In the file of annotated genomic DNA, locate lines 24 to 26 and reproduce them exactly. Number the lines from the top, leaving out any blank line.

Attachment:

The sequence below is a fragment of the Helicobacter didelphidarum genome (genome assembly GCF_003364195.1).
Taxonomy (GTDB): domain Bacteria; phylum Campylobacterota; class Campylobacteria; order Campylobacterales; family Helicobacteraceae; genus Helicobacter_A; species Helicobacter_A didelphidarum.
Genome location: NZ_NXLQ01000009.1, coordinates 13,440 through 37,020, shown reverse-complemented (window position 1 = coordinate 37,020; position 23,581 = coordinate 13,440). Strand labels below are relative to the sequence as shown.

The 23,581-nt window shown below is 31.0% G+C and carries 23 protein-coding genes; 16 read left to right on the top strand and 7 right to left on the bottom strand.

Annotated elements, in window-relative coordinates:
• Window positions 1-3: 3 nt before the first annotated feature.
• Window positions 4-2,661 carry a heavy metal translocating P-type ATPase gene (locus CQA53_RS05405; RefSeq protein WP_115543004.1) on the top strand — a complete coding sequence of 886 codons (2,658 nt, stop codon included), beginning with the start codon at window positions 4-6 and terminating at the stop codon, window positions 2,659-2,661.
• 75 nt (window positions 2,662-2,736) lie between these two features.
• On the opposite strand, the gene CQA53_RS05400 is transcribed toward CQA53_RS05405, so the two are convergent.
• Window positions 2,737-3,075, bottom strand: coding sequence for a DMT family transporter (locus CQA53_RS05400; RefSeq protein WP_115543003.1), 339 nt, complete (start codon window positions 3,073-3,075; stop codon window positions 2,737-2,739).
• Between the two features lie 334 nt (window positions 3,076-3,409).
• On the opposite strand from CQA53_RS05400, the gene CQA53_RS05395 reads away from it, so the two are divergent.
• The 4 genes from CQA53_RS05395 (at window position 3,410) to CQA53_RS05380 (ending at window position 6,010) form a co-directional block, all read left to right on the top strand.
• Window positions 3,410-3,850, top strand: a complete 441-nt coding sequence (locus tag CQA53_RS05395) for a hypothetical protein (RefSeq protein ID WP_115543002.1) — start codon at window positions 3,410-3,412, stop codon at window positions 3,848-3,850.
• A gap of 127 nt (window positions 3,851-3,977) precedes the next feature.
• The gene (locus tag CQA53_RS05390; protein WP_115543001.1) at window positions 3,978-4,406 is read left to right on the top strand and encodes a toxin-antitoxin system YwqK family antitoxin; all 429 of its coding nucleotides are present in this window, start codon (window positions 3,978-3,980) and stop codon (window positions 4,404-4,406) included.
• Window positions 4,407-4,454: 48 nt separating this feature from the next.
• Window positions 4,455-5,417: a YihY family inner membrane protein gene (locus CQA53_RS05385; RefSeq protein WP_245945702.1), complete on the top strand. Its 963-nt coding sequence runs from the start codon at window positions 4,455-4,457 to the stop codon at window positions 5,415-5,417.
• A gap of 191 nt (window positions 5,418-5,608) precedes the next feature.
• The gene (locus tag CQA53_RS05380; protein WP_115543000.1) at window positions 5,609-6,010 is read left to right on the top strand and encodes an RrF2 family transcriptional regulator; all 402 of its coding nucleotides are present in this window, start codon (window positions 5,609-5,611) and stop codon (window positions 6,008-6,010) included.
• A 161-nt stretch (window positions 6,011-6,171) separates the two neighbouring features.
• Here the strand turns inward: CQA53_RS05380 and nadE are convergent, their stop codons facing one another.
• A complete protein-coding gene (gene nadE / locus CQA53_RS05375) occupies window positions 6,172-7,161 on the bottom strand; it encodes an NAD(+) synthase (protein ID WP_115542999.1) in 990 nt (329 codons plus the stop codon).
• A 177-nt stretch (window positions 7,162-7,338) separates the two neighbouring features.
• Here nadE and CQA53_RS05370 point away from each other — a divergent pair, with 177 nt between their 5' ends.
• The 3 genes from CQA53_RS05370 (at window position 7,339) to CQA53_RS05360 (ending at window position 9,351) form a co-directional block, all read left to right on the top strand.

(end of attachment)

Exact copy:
• A 177-nt stretch (window positions 7,162-7,338) separates the two neighbouring features.
• Here nadE and CQA53_RS05370 point away from each other — a divergent pair, with 177 nt between their 5' ends.
• The 3 genes from CQA53_RS05370 (at window position 7,339) to CQA53_RS05360 (ending at window position 9,351) form a co-directional block, all read left to right on the top strand.